4. What unique factors need to be considered for your successful sales comp structure?

The factors above are foundational, but a successful sales incentive will consider these factors as well:

A more holistic approach to the compensation structure. In addition to revenue-related performance, bonuses can be offered for achieving important organizational health measures like customer satisfaction scores and employee NPS (for people managers) or sales efficiency measures like retention and conversion percentages.

Incentives for other “non-sales” departments to benefit from sales success. Can total revenue metrics be considered for all employees on an annual bonus plan? Are there ways to tie a customer, product, or geographic-specific sales success to incentives for sales enablement or marketing employees who influenced the results?  

Bridge for new sales employees. New sales representatives may be demotivated if commissions take months to materialize. A promising candidate may not be willing to leave their current company if they give up a sizable bonus payout. A “bridge plan” is sometimes necessary to encourage your new employee to sign their offer and motivate this salesperson in the first few months of work. Bridge incentives can include prepaid commission and other mechanisms.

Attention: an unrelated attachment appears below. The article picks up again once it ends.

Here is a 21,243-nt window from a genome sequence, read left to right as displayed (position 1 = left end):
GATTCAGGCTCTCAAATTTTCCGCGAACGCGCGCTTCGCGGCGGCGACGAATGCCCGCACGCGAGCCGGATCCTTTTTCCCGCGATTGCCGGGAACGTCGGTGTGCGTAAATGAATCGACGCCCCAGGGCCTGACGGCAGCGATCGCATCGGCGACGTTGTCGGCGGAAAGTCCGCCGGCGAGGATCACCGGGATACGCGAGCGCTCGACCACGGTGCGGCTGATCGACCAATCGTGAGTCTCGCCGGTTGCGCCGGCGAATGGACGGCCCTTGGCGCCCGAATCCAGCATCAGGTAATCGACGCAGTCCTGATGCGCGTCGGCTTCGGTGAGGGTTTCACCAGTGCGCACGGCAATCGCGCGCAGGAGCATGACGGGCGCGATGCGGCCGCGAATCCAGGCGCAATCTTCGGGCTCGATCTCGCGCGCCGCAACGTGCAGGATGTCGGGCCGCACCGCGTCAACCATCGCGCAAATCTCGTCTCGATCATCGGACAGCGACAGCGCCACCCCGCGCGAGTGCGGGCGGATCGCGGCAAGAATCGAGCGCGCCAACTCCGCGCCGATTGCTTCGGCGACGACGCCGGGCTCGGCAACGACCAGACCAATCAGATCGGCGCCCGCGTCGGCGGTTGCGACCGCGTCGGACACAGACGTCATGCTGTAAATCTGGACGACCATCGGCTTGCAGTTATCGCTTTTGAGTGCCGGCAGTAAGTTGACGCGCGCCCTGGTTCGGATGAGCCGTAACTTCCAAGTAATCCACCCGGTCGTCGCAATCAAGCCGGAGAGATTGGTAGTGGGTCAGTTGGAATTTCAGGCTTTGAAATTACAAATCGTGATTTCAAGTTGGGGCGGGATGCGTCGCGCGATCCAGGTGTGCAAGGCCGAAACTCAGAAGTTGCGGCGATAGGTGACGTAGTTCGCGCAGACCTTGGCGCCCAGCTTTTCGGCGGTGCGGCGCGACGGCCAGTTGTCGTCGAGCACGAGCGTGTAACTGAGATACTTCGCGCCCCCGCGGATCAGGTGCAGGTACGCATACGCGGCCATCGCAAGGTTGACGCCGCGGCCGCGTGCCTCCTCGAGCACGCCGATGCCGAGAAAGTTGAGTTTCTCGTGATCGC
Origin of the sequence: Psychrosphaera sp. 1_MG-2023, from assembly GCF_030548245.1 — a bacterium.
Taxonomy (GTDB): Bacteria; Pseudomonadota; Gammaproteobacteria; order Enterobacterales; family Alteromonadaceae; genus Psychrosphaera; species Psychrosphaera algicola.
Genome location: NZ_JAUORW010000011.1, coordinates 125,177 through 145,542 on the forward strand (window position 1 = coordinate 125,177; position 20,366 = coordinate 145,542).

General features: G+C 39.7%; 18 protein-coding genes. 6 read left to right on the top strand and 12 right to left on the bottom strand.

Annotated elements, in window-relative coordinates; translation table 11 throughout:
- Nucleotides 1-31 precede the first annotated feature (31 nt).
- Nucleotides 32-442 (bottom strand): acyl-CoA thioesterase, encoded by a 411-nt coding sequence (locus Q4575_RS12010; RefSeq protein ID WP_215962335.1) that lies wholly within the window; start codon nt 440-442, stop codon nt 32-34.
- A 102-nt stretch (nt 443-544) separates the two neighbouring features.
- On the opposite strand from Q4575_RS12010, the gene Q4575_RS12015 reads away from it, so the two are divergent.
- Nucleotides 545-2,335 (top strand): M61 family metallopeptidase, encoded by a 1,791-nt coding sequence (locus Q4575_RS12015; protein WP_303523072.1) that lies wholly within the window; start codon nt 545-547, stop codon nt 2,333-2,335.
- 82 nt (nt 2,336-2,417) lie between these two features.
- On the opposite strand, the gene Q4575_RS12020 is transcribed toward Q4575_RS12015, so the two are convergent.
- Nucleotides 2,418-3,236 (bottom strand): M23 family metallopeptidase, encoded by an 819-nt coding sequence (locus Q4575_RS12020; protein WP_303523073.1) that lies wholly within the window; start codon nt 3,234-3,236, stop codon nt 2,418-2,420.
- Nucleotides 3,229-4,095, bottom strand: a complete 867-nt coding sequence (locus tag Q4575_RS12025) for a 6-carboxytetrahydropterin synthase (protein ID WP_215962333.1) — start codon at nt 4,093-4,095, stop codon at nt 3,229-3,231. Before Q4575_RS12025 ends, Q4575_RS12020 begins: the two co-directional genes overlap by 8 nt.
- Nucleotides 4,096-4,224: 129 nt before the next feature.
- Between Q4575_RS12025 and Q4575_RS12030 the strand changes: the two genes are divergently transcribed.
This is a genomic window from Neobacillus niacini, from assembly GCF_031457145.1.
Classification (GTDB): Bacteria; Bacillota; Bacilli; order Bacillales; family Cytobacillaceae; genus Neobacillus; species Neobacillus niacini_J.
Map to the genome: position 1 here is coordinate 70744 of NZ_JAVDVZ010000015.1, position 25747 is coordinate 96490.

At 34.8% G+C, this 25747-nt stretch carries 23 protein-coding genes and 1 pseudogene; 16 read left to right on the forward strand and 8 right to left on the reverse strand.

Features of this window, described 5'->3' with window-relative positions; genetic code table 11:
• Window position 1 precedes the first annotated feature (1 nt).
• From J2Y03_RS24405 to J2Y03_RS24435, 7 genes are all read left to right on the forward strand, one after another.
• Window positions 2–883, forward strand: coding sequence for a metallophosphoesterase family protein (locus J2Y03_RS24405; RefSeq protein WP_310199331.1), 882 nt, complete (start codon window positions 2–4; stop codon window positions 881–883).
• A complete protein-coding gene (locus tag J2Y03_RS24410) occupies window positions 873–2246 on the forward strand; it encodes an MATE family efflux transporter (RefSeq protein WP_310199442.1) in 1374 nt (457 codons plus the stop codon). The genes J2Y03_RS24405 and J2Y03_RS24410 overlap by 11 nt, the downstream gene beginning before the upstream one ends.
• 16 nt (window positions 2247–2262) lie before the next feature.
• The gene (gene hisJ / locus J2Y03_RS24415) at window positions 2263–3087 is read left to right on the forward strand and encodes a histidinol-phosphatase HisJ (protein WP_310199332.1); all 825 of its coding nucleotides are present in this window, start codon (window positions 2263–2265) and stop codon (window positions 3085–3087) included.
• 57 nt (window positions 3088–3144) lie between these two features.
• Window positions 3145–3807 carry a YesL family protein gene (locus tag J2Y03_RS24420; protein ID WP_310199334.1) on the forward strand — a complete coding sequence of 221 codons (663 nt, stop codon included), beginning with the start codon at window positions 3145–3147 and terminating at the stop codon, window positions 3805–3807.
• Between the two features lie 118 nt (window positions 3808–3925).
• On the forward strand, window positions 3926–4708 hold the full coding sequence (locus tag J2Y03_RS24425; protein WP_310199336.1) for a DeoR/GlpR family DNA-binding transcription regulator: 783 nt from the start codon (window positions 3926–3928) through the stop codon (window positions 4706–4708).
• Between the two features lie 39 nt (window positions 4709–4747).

Get Personalized Help with Your Compensation Plan

Exploring all of the caveats of compensation plans is difficult and time-consuming. However, designing well-planned compensation is more important than ever in the existing job market. The experts at The Renaissance Network (TRN) have over 25 years of experience developing compensation plans in the Education and Technology markets. TRN understands that each organization has its own unique business model. As a partner, TRN works with you to provide a customized recruitment strategy to yield and retain the best talent.

Feel free to contact us and find out why TRN is considered the Education Talent Expert.

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Colin Homer Gillespie is a strategic and purpose-driven GM with significant global experience and a record of product innovation and business transformation.